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It is never easy to improve a product that has already set a high standard. LG and HTC have launched a new phone each; they are an evolution of the very successful LG G2 and the HTC One M8 respectively. We test both to see how they perform against their older siblings.


47,990 (16 GB); 50,990 (32 GB)

The G3 has the dimensions of a typical 5-inch smartphone because of the thin bezels around the 5.5-inch screen. The good-quality polycarbonate panel has a brushed-metal, fingerprint-resistant finish. At 149g, the G3 is 14g lighter than the Sony Xperia Z2.

The display packs 2,560x1,440 pixels, a quad HD resolution—4K, in a nutshell. What stands out is the sharpness of the screen. The Oppo Find 7 has the same resolution, but it is not as crisp. The IPS panel is extremely bright, and if you don’t turn down the default 100% brightness, you may experience temporary vision discomfort. The colours reproduce well, and don’t pop out as they do on the Samsung Galaxy S5’s Super AMOLED screen. Playing low-resolution videos and movies on this screen will be a travesty of justice.

The performance is excellent. The quad-core 2.5 GHz processor, with 3 GB of RAM, offers blazing-fast performance. There are not enough apps in the world to slow this phone down.

LG G3’s new user interface is a refreshing change.
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LG G3’s new user interface is a refreshing change.

The 13 MP camera packs in a lot of interesting stuff, at least on paper. The laser autofocus feature uses an invisible laser beam that measures how far the subject is from the camera. Other smartphone cameras rely on contrast variations to set focus. The dual LED flash isn’t entirely new—the iPhone 5s and the HTC One M8 already have it.

In terms of picture quality, the G3 offers mixed results. Most of the daytime shots are crisp, and detailing is better than the rival flagships. The close-ups have good detail, but the colour separation isn’t the best—a portion with a slightly lighter green shade may not be well distinguished from the rest of the green, for example. For low-light shots, it takes a while to focus, and depending on where the focus is set, the colours in the picture tend to vary a bit.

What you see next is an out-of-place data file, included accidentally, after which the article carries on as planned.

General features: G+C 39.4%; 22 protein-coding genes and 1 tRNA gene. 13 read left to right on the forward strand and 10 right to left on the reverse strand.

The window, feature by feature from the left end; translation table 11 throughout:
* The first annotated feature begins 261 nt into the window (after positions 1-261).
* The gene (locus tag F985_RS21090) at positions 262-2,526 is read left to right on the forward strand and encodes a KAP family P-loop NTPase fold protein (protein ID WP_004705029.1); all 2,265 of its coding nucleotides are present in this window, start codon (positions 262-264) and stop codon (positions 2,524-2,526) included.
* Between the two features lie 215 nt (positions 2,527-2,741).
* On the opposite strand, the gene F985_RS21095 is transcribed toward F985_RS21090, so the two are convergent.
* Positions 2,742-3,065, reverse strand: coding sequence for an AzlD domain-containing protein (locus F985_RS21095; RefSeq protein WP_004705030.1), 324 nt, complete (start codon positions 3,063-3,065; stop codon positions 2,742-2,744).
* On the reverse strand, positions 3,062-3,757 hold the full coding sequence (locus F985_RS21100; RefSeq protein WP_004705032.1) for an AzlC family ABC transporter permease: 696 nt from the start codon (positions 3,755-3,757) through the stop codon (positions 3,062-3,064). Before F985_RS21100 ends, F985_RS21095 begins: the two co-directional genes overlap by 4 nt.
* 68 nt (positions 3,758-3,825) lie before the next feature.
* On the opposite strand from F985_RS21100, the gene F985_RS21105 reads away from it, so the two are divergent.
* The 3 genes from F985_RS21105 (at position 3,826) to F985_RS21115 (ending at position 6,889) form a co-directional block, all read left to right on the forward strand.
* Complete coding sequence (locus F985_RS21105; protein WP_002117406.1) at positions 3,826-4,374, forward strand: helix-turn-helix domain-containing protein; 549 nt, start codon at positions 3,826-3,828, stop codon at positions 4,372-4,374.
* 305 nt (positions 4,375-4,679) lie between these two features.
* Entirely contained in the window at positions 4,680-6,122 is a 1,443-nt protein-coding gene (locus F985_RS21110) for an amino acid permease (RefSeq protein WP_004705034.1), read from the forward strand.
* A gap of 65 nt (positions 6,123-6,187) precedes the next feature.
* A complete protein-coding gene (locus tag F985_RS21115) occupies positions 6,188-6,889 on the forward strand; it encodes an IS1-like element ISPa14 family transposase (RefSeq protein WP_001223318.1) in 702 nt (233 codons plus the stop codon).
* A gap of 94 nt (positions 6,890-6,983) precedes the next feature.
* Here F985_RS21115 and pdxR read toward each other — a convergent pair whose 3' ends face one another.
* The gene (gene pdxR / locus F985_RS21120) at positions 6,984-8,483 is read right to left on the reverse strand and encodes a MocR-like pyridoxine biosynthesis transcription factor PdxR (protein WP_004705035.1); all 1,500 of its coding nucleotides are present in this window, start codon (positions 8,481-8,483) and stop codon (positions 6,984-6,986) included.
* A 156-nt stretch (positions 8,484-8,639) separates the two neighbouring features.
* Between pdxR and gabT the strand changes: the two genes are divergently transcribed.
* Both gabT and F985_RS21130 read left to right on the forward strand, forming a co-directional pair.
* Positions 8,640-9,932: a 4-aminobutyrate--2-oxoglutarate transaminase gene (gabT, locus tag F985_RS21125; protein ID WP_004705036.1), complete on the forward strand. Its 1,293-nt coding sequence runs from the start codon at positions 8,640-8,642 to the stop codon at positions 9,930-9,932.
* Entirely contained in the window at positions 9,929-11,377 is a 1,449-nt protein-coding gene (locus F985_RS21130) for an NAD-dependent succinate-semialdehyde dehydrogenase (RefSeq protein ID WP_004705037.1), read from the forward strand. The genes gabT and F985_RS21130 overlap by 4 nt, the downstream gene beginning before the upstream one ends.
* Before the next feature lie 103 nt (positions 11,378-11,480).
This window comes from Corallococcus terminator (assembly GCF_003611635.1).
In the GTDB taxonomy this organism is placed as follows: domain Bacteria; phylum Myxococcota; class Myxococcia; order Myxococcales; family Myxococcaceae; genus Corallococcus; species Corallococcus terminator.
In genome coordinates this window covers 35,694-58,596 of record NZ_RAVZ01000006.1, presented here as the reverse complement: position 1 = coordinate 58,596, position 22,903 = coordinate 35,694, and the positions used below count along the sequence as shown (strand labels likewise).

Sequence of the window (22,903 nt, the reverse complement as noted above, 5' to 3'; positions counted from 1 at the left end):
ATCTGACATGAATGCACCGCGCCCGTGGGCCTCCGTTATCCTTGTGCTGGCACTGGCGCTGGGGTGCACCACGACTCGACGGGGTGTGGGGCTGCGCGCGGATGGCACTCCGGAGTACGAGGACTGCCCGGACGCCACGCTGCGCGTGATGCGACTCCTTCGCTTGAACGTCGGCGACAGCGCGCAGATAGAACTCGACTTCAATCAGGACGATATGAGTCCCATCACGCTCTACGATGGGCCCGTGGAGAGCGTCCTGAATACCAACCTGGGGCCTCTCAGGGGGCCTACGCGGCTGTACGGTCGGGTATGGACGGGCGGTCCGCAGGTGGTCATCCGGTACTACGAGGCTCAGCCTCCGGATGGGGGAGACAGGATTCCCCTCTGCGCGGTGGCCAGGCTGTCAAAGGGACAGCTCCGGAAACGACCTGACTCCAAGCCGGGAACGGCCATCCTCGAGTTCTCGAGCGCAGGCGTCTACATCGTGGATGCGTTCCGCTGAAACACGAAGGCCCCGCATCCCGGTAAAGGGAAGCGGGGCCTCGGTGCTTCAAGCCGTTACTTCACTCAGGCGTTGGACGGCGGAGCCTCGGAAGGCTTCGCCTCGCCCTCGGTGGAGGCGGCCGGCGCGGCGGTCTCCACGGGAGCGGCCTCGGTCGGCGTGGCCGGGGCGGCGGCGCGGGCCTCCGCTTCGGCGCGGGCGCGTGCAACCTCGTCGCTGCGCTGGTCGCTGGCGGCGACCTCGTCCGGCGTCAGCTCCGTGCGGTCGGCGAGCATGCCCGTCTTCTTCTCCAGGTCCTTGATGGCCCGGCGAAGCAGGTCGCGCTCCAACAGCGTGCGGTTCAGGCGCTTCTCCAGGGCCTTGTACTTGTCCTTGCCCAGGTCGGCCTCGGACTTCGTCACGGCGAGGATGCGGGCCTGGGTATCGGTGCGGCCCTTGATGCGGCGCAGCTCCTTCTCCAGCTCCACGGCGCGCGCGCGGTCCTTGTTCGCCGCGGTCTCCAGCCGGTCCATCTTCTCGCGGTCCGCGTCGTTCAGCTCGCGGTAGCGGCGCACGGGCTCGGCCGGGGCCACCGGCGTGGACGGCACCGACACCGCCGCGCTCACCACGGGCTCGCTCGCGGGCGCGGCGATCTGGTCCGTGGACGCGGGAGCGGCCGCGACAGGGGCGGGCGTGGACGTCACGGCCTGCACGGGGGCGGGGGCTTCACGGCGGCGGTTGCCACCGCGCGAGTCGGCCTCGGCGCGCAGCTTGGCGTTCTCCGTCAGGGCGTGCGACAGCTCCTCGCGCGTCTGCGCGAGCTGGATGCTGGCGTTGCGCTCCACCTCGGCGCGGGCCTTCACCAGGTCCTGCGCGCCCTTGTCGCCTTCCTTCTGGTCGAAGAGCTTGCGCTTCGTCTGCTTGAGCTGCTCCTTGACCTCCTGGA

The massive 3,000 mAh battery lasts a bit more than a day, with brightness set at 50%. The display packs in a lot of pixels, and they consume a considerable amount of battery power.

Consider the G3 for its excellent screen and its very quick performance.

HTC One E8


HTC takes the M8, widely acknowledged as the “best phone in the world", replaces its beautiful metal body with plastic and names it the One E8. Critically, that makes the E8 a lot more affordable than the M8 (market price: around 46,000), with almost the same specifications—good 5-inch, 1,080p, Super LCD3 screen, powerful Qualcomm Snapdragon 801 processor, 2 GB of RAM and a 2,600 mAh battery, which has surprisingly good stamina.

Its performance is the same as its pricier sibling, and that gives the E8 an advantage over the Galaxy S5, which feels a tad sluggish at times. The dual-SIM capability (the slots are meant for nano-SIMs only) enhances the appeal.

HTC has always done well with the polycarbonate finish—the One X and One X+ were testament of that fact. Which is why a shift from metal to plastic isn’t a step down when HTC is building a phone.

The E8 feels well put together and is 15g lighter than the M8, which tips the scales at 160g. The white enamel on the back doesn’t scratch easily, but the slippery finish means you have to be careful. The speaker grilles have the M8’s classy drill design. The glass above the display cascades over the right and left sides, which feels reassuringly premium when you’re swiping your finger across the screen.

The E8 has a 13-megapixel camera, a change from the M8’s UltraPixel technology. The new camera captures a little more detail across all shots. There is the occasional yellow tinge at times in some shots, but you can immediately take a second snap and the tinge doesn’t show up. The colours are not as bright as the Galaxy S5’s camera.

Indoors and in low light, the 13 MP camera is a bit inconsistent with exposure. The trial and error method of tapping on different parts of the screen to change the focus area sometimes improved the handling of light. Basically, the E8’s camera is a tad better than the UltraPixel, but still some way behind the Sony Xperia Z2’s low-light performance. Between the E8 and Galaxy S5, the latter’s camera is slightly better all round.

At this price, the E8 is competing directly with the Samsung Galaxy S5—and it is too close to call. The Galaxy S5 has a slightly richer display, but the E8 feels better to hold, and the BlinkFeed UI scores better than Samsung’s TouchWiz in terms of looks and functionality. If the accessory range is a critical point for you, Samsung’s phones have a significant advantage over the HTC phones, at the moment. The E8 offers the same impressive performance as the M8 at a much more affordable price point.

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